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SpamAssassin at umcs.maine.edu

SpamAssassin

SpamAssassin

All e-mail sent to the Computer Science Department is filtered by a program called SpamAssassin.

The way the SpamAssassin works is that each incoming e-mail is examined by the filter which identifies individual characteristics common to spam (unsolicited marketing e-mail) and assigns each of them a rating based on how "spammy" that characteristic is. Once a certain amount of points is reached, the mail is marked as spam.

The default setting is to delete all mail marked as spam.

Configuring SpamAssassin

If you wish to receive spam you can go to your home directory and delete your .procmailrc file. All email (spam and otherwise) will be delivered to you. Mail that SpamAssasin thinks is spam will have the label **SPAM** added to the subject line.

You may want to receive spam but have it go to a separate mailbox that you can check occasionally. To do this you will need to create the following .procmailrc file in your home directory. It will save spam mail to mailbox named 'spam'.

  • Insert the following:

    MAILDIR=$HOME/Mail
    :0:
    * ^X-Spam-Flag: YES
    spam

     
  • Mail marked as spam can be read with the -f Mail/spam flag to your mail program
  • Creating a personal "whitelist"

    To ensure that SpamAssassin does not label e-mails from specific people that you consider legitimate e-mail as spam do the following:

    1. Using your favorite editor (emacs, vi, pico, etc.) open up .spamassassin/user_prefs in your home directory
    2. Find the lines that say:

      # Whitelist and blacklist addresses are now file-glob-style patterns, so
      # "friend@somewhere.com", "*@isp.com", or "*.domain.net" will all work.
      # whitelist_from someone@somewhere.com

       
    3. Under these lines add a line such as the following for each person you wish to receive e-mail from unlabeled by SpamAssassin:
       
      • whitelist_from myfriend@aplace.cs.edu
      • change myfriend@aplace.cs.edu to a real e-mail address
         
    4. Save the changes to the file

    Creating a personal "blacklist"

    If you find yourself constantly receiving spam from a specific e-mail address that is getting through the spam filter you can put them on your "blacklist". A blacklist is a list of e-mail addresses which send spam which are normally not caught by SpamAssassin. If an e-mail is received from an e-mail address in the blacklist it will be marked as spam.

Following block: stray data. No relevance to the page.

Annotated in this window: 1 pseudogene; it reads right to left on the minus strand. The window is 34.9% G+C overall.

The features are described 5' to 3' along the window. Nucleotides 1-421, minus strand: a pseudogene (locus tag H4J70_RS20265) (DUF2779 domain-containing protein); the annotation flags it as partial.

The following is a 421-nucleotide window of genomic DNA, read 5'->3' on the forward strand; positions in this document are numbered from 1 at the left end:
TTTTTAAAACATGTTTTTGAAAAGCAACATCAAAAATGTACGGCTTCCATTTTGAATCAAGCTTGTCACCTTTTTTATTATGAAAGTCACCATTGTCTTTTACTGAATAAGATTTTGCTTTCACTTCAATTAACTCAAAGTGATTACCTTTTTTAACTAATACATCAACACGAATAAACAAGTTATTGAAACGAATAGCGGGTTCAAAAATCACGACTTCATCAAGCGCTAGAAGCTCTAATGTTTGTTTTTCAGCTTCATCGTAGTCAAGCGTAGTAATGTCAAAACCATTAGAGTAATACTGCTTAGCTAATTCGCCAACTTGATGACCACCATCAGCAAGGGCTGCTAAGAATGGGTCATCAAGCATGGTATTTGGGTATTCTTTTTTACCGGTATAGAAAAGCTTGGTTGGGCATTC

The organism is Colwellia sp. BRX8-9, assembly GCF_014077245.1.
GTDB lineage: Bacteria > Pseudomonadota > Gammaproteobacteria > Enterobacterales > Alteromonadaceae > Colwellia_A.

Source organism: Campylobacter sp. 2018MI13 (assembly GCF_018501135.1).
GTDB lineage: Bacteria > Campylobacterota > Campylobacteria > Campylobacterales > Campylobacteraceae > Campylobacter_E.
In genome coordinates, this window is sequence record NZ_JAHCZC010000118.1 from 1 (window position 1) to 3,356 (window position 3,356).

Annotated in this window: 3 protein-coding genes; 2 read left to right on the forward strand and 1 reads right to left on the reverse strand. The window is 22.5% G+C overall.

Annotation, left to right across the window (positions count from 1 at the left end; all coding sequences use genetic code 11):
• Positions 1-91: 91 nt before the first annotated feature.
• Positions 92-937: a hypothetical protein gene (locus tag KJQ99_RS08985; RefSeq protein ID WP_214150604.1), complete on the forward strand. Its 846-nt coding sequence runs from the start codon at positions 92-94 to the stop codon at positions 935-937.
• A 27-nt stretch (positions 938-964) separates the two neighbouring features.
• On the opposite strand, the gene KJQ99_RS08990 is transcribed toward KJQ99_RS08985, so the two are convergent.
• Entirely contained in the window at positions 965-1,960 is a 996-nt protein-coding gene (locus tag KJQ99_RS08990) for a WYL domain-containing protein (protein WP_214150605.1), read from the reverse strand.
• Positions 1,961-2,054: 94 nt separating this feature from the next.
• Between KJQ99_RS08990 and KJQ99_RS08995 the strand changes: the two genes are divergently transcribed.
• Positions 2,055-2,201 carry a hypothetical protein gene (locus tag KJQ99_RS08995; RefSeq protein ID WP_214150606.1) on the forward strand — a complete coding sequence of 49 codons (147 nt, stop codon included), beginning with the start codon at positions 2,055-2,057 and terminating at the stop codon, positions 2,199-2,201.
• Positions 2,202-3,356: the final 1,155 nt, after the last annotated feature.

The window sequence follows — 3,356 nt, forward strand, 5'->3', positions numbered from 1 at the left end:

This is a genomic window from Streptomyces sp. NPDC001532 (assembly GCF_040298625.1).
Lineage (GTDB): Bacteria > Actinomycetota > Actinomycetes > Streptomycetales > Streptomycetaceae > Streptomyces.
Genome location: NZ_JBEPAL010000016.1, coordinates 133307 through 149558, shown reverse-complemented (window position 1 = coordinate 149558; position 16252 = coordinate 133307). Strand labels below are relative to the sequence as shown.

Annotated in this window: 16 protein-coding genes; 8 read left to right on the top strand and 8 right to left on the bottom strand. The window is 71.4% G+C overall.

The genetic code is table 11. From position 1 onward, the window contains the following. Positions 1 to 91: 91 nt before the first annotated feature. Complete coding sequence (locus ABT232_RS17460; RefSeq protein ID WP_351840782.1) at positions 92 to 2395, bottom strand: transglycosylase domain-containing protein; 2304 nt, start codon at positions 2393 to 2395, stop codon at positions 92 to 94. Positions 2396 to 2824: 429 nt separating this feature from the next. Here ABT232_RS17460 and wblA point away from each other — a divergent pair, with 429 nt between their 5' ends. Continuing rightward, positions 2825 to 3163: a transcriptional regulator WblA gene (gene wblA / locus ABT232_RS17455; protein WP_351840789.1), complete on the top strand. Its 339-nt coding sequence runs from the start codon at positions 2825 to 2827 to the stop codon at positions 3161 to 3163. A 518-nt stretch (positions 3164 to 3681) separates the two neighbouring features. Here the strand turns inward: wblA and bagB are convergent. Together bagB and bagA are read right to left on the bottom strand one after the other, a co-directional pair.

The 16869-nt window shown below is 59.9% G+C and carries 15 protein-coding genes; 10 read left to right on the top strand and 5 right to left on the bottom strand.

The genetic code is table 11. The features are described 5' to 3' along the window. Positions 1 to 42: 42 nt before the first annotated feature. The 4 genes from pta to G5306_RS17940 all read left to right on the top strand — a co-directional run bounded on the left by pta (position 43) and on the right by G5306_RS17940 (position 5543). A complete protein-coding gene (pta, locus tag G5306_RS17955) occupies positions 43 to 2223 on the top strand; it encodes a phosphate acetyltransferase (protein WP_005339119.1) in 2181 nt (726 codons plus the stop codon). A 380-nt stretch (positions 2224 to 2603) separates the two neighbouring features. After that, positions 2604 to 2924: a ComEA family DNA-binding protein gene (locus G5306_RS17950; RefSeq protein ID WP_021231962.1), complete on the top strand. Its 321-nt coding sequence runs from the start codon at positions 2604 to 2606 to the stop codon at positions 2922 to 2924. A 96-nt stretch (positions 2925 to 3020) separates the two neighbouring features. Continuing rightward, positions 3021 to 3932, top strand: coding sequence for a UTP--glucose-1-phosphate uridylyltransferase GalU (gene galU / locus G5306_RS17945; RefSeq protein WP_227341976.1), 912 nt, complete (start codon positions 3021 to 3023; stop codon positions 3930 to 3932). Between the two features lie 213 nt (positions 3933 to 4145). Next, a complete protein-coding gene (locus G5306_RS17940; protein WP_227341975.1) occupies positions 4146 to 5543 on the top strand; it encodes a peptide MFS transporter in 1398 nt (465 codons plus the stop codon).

To create a blacklist do the following:

    1. Using your favorite editor (emacs, vi, pico, etc.) open up .spamassassin/user_prefs in your home directory
    2. Find the lines that say:

      # Whitelist and blacklist addresses are now file-glob-style patterns, so
      #"friend@somewhere.com", "*@isp.com", or "*.domain.net" will all work.
      # whitelist_from someone@somewhere.com

       
    3. Under these lines and after any whitelist entries you may have add a line such as the following for each person you receive e-mail from that you would like marked as spam by SpamAssassin:

      blacklist_from spammer@spamcity.com (change spammer@spamcity.com to a real e-mail address)
       
    4. Save the changes to the file

    Training SpamAssassin

    Recent versions of SpamAssassin include a Bayesian learning filter with which you can train SpamAssassin with your collection of non-spam and spam. This will make it more accurate for your incoming mail. You can do this using the sa-learn command. In order to use this you will first need to redirect tagged spam to another folder as described above and then do the following:

    For Pine Users:

    Start from pine's main menu.

    1. Press L for Folder List
    2. Press A to Add a New Folder
    3. Name the folder "spam-train"
    4. Open your INBOX in Pine. For each spam that wasn't tagged as such by SpamAssassin, save it to your spam-train folder. Ensure that your INBOX is free of spam then exit Pine.
    5. Run the following commands:
      sa-learn --mbox --spam ~/mail/spam-train
      sa-learn --mbox --ham /var/mail/$username (replace $username with your username)

    Depending oh how much spam you get that isn't marked as such by SpamAssassin you should do steps 4 and 5 daily or weekly. Note that SpamAssassin will remember what mails it's learnt from, so you can re-run this as often as you like.

    For Users of Other Mail Programs: The concepts are similar to what is done in Pine, you make a mail folder for spam not caught by SpamAssassin. Move all those messages from your inbox to that folder and then run "sa-learn --mbox --spam" on your spam training folder and "sa-learn --mbox -nonspam" on your inbox